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Aug. 8, 1920 – Aug. 10, 2013

John L. “Jack” Beilman, of Lancaster, an award-winning engineer who led teams that developed experimental airplanes, died Friday in GreenFields Continuing Care Community, Lancaster, after a short illness. He was 93.

Born in Buffalo, he moved with his family to Lancaster in 1933, where he attended St. Mary’s Elementary School and St. Mary’s High School, graduating in 1938.

He was president of his high school senior class, won the Rensselaer Polytechnic Institute medal for excellence in mathematics and won the Buffalo Evening News-American Legion “Americanism” essay contest, which included an all-expense-paid trip to Washington, D.C., for him and two nuns who were his teachers.

He attended the University of Pennsylvania for a year, transferring to the University of Buffalo for summer classes in 1939, but had to postpone his college plans that fall for financial reasons. He became a riveter on P-39 Airacobra fighter planes at Bell Aircraft and quickly advanced to department head.

He earned his pilot’s license in 1941 and hoped to become a Navy pilot when he enlisted in 1944, but pilot training was closed and he entered the Navy’s electronics technician training program instead. He trained as an airborne radar technician and was preparing to serve overseas when World War II ended in August 1945.

Returning to Bell’s Niagara Falls plant, he worked as an electronic technician on several radio-controlled airplane projects and did instrumentation work on supersonic Bell X-1A.

In October 1946, Mr. Beilman became a radar technician at the newly established Cornell Aeronautical Laboratory and began taking night courses at UB, earning a degree in physics.

During his 43-year career at Cornell Lab and Calspan, he worked on experimental airborne radar systems and experimental flight control systems for several military aircraft, including the first Variable Stability Research plane for the Navy, a modified Lockheed T-33 research plane for the Air Force and the Bell X-22A vertical landing and take off plane, for which he was principal engineer and program manager.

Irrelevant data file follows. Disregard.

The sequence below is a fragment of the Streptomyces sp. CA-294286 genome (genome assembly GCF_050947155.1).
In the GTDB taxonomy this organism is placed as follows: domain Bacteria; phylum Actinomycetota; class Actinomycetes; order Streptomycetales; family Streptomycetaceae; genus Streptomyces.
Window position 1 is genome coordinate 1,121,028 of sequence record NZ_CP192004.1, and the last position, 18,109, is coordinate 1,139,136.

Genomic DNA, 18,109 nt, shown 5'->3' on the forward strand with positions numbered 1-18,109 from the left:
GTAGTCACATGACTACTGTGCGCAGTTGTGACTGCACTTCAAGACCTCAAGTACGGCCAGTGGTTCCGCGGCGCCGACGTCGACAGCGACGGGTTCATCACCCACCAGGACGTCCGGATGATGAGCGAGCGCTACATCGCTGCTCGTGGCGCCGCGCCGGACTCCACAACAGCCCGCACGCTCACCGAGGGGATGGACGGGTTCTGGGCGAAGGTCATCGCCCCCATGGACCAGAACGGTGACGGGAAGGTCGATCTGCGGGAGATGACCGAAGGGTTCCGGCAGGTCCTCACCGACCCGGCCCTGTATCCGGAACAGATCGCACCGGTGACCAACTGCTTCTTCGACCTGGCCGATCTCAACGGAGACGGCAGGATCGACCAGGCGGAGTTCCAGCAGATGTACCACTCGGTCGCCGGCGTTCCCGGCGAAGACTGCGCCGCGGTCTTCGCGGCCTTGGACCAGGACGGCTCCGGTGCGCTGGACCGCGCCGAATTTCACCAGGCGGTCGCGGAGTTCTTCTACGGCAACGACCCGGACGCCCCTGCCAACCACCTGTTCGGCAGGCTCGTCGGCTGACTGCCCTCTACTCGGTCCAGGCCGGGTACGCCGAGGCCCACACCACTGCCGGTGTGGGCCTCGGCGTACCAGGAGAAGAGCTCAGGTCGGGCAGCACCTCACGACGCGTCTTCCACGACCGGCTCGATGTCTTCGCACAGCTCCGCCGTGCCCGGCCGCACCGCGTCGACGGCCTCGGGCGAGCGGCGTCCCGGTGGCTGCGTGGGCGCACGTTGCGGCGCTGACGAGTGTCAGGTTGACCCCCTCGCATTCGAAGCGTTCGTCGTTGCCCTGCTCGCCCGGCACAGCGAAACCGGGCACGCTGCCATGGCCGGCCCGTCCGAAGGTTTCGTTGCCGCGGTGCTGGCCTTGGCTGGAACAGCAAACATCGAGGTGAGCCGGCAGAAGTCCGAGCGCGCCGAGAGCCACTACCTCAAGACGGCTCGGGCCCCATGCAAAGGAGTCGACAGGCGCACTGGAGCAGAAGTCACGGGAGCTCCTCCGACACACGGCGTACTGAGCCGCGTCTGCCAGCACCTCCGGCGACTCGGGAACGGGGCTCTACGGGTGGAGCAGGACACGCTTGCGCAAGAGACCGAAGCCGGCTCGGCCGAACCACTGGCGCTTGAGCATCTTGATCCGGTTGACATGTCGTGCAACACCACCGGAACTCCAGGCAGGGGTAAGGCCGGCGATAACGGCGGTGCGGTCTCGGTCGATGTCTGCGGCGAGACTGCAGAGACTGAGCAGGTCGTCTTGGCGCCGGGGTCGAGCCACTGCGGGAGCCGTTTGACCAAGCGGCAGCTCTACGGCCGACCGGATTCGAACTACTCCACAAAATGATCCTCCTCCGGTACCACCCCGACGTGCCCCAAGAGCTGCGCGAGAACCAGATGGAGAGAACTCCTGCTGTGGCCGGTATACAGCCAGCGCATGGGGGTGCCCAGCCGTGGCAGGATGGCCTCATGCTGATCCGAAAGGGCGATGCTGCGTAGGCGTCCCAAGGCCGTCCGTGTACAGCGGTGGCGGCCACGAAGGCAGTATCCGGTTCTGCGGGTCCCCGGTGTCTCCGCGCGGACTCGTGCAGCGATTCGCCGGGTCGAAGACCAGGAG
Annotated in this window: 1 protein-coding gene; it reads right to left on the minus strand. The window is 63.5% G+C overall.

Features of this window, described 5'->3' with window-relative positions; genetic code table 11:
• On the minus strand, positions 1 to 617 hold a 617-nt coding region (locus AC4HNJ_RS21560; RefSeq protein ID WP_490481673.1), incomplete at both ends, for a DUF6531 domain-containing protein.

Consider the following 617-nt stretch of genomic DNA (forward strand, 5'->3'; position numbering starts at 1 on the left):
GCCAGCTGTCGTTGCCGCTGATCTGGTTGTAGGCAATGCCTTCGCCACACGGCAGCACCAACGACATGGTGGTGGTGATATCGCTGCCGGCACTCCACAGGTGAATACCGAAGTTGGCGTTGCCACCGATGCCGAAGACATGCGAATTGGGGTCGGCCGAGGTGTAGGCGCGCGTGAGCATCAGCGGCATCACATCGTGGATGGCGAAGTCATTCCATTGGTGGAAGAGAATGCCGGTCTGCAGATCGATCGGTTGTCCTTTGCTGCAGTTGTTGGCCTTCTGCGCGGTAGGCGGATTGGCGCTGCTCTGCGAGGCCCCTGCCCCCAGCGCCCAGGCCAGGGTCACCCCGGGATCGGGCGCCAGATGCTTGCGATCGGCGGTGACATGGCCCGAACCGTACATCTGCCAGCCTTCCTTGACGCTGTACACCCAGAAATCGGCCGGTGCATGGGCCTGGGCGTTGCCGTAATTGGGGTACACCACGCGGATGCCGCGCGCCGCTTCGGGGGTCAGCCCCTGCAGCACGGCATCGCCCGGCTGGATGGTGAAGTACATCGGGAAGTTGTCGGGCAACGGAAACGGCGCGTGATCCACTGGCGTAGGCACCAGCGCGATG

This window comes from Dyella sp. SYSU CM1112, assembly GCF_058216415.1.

For the X-22A, he invented a speed-measuring program called LORAS (linear omnidirectional resolving airspeed system), for which he was given the Outstanding Achievement Award by the American Institute of Aeronautics & Astronautics in 1984. The LORAS system is still used on Apache and Coast Guard helicopters.

After his retirement in 1989, he did consulting work.

Inducted into the Western New York Aviation and Space Hall of Fame in 1986, he helped found the Niagara Aerospace Museum, served as its president and helped acquire many of the aircraft in its exhibits.

He was a past president of the Aero Club of Buffalo and the St. Mary’s High School Alumni Association. He also was a member of the Quiet Birdmen, a pilots’ group, and was a volunteer deputy with the Erie County Sheriff’s Office.

An outspoken anti-tax crusader, he criticized Lancaster municipal officials and school boards on budget and spending issues for many years.

He headed the Lancaster Taxpayer Association and was chairman of the Citizens Coalition of Western New York, which included taxpayer groups from most of the towns and villages in Erie and Niagara counties.

Survivors include his wife of 71 years, the former Barbara Rozier; and two daughters, Barbara A. Wilson and Dr. Mary A. McNary.

A Mass of Christian Burial will be offered at 9:30 a.m. Friday in St. Mary of the Assumption Catholic Church, 1 St. Mary Hill, Lancaster.